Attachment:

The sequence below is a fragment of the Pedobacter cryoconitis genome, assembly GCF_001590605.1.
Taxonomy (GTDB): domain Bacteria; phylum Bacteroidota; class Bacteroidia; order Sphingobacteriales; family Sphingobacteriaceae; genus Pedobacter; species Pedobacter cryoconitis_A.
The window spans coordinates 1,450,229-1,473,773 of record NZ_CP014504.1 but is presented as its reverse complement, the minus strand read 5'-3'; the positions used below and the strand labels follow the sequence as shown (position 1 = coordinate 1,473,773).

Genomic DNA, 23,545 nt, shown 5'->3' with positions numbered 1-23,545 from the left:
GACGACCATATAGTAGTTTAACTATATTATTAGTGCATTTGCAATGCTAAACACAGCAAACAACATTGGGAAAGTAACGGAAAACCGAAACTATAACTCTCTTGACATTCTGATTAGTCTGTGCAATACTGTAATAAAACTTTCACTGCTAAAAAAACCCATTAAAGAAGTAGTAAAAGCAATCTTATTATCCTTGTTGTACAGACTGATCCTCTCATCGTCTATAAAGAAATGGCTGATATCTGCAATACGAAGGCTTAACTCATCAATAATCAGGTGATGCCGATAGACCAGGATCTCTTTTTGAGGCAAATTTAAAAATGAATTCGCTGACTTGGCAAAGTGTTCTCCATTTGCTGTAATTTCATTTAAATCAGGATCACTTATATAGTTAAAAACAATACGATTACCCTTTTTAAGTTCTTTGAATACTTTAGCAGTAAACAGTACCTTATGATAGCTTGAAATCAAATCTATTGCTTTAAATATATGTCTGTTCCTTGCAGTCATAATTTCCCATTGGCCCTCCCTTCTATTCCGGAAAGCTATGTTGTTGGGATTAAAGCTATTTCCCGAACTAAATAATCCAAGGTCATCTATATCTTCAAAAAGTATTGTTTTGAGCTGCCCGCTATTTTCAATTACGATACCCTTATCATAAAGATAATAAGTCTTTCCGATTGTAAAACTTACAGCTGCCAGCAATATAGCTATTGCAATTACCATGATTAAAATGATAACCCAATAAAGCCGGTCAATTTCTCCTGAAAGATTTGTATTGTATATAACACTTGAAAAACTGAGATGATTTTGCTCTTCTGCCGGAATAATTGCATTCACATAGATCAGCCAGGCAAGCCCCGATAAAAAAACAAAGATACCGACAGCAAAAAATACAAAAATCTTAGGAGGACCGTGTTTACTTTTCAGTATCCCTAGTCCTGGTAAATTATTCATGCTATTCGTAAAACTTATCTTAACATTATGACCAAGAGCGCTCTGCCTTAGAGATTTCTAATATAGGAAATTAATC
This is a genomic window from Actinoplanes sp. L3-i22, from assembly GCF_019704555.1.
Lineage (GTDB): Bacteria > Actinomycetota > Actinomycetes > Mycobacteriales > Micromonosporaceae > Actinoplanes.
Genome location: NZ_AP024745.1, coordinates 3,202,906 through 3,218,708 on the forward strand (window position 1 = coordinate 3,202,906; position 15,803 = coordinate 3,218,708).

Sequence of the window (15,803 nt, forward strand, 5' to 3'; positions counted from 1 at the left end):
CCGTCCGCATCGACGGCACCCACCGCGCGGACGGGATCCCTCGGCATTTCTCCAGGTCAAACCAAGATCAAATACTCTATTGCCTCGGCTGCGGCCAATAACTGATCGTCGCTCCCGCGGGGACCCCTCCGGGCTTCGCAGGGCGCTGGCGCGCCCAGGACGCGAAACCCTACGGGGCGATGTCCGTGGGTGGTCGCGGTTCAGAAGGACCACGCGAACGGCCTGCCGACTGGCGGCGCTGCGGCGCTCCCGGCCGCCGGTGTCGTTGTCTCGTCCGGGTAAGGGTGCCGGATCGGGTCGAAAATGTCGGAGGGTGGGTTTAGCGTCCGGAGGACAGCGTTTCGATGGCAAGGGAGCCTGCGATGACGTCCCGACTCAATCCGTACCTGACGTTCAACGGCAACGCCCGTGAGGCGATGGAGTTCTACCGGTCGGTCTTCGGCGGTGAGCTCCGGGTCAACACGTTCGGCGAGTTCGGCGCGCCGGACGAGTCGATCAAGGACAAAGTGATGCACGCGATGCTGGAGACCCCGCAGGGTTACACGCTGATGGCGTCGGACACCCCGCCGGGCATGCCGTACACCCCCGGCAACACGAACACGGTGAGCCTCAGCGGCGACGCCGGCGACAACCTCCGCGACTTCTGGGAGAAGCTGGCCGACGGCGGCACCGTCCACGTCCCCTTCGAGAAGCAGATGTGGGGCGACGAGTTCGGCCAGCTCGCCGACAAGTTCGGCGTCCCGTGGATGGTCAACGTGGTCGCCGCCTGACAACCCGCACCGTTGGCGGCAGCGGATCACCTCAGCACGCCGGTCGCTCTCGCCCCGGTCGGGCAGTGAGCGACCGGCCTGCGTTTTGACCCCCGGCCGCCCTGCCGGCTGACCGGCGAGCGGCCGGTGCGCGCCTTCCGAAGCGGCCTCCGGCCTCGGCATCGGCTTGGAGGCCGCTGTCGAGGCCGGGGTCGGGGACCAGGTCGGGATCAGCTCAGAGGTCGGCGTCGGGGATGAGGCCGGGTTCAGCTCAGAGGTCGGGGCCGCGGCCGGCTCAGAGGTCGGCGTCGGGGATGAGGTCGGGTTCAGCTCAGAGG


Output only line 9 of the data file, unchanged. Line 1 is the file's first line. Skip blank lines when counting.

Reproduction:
Sequence of the window (15,803 nt, forward strand, 5' to 3'; positions counted from 1 at the left end):